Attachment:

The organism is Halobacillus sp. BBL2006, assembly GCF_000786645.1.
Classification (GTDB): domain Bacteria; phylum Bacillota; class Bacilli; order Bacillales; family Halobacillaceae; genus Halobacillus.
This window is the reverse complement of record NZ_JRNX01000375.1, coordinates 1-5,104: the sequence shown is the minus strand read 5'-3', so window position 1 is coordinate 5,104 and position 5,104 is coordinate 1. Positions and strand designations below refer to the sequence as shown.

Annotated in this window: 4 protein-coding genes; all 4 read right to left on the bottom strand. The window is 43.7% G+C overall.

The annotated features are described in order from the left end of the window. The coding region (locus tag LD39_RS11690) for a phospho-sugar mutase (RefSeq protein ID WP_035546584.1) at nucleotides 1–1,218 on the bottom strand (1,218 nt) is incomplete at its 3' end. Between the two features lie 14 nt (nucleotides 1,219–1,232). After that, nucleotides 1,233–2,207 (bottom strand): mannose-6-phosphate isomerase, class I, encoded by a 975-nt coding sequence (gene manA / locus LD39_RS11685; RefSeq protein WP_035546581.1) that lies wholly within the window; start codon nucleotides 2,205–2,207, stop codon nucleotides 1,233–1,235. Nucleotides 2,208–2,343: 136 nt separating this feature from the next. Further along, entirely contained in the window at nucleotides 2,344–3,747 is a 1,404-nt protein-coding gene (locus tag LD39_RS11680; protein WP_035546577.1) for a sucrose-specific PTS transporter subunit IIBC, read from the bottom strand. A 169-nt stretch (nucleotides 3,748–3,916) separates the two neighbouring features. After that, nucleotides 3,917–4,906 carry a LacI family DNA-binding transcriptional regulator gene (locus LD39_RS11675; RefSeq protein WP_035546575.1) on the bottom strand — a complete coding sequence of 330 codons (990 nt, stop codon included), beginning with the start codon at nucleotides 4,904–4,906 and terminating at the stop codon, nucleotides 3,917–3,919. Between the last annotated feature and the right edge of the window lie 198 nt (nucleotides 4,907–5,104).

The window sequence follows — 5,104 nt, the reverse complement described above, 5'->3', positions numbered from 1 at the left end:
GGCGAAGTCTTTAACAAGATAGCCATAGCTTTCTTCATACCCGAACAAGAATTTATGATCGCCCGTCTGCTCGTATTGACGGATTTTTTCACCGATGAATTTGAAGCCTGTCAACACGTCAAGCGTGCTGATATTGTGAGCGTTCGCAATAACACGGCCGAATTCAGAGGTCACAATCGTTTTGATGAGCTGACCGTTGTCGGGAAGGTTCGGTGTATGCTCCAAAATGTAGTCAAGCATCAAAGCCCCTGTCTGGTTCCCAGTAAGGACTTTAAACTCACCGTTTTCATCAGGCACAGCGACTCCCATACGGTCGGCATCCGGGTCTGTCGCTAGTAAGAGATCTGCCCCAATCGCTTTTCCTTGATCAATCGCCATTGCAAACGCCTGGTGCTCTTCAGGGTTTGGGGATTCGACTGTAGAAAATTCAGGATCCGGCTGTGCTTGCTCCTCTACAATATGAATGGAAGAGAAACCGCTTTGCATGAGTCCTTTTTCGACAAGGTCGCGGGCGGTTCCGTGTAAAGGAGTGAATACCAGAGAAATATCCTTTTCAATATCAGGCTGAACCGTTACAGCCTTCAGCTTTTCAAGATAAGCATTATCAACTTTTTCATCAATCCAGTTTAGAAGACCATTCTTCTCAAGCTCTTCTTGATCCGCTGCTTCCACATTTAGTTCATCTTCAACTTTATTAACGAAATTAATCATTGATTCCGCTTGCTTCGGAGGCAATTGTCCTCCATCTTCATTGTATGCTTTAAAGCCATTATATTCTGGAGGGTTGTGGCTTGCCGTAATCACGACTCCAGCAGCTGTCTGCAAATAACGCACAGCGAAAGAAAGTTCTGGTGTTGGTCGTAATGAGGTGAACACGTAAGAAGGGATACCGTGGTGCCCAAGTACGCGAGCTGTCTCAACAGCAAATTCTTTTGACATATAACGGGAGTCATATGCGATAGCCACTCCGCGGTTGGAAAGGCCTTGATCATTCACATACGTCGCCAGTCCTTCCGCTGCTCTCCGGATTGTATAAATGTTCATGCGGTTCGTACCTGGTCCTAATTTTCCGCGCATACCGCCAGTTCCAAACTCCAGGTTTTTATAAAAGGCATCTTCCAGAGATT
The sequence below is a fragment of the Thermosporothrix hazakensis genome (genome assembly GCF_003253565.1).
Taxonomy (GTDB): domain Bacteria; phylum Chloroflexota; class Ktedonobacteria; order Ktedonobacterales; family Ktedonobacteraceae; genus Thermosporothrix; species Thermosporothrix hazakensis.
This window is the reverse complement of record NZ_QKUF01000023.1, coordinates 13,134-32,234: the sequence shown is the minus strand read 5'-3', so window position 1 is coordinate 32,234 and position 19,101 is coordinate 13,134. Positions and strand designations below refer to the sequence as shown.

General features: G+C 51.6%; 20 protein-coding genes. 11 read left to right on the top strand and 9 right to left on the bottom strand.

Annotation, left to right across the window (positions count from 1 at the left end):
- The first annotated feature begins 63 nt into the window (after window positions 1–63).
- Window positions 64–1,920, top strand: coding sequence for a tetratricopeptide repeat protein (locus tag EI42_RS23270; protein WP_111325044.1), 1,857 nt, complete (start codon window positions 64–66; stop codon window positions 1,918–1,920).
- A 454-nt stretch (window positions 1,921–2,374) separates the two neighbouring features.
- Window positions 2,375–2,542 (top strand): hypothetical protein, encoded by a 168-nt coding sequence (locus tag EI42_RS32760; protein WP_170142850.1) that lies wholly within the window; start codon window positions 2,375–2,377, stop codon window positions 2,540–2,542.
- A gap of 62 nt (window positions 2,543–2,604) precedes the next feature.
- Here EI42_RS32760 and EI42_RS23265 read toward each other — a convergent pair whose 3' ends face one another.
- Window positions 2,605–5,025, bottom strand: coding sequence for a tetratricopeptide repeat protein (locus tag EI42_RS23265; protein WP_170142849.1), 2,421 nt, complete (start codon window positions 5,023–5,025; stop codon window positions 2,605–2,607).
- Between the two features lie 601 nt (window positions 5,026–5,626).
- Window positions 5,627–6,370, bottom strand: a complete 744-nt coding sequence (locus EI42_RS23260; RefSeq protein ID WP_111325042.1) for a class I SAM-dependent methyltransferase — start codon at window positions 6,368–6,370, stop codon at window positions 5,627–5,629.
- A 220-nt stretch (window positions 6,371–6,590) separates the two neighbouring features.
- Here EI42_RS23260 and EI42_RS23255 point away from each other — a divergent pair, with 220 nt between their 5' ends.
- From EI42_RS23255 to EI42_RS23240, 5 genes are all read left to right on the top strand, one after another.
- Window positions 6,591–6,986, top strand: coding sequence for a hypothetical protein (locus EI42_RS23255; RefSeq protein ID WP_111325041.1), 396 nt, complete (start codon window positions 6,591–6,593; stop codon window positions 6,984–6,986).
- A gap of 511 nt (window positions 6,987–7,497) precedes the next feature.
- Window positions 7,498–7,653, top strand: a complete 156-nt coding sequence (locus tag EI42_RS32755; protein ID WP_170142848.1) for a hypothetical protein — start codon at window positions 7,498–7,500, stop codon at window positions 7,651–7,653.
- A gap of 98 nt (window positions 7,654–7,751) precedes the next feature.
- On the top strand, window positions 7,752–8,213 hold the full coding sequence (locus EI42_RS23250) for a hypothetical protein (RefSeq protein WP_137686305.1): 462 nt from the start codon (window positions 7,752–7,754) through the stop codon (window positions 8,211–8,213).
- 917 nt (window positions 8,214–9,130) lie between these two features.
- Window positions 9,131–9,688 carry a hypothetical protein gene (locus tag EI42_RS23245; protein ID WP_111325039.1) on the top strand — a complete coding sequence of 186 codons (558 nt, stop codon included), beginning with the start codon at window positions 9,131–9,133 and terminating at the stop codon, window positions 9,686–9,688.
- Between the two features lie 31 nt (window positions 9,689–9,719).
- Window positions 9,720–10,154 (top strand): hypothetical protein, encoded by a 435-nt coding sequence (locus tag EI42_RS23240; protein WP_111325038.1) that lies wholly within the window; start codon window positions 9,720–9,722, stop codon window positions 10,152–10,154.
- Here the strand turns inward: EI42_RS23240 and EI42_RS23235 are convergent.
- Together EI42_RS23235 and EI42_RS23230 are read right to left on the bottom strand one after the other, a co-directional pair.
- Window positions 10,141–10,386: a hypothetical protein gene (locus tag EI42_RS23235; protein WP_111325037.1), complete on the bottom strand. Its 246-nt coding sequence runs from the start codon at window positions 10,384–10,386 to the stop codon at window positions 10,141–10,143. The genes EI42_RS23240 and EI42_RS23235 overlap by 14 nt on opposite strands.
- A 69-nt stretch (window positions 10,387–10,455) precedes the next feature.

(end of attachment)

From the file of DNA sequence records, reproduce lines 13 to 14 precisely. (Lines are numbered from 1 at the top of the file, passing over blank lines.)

- The first annotated feature begins 63 nt into the window (after window positions 1–63).
- Window positions 64–1,920, top strand: coding sequence for a tetratricopeptide repeat protein (locus tag EI42_RS23270; protein WP_111325044.1), 1,857 nt, complete (start codon window positions 64–66; stop codon window positions 1,918–1,920).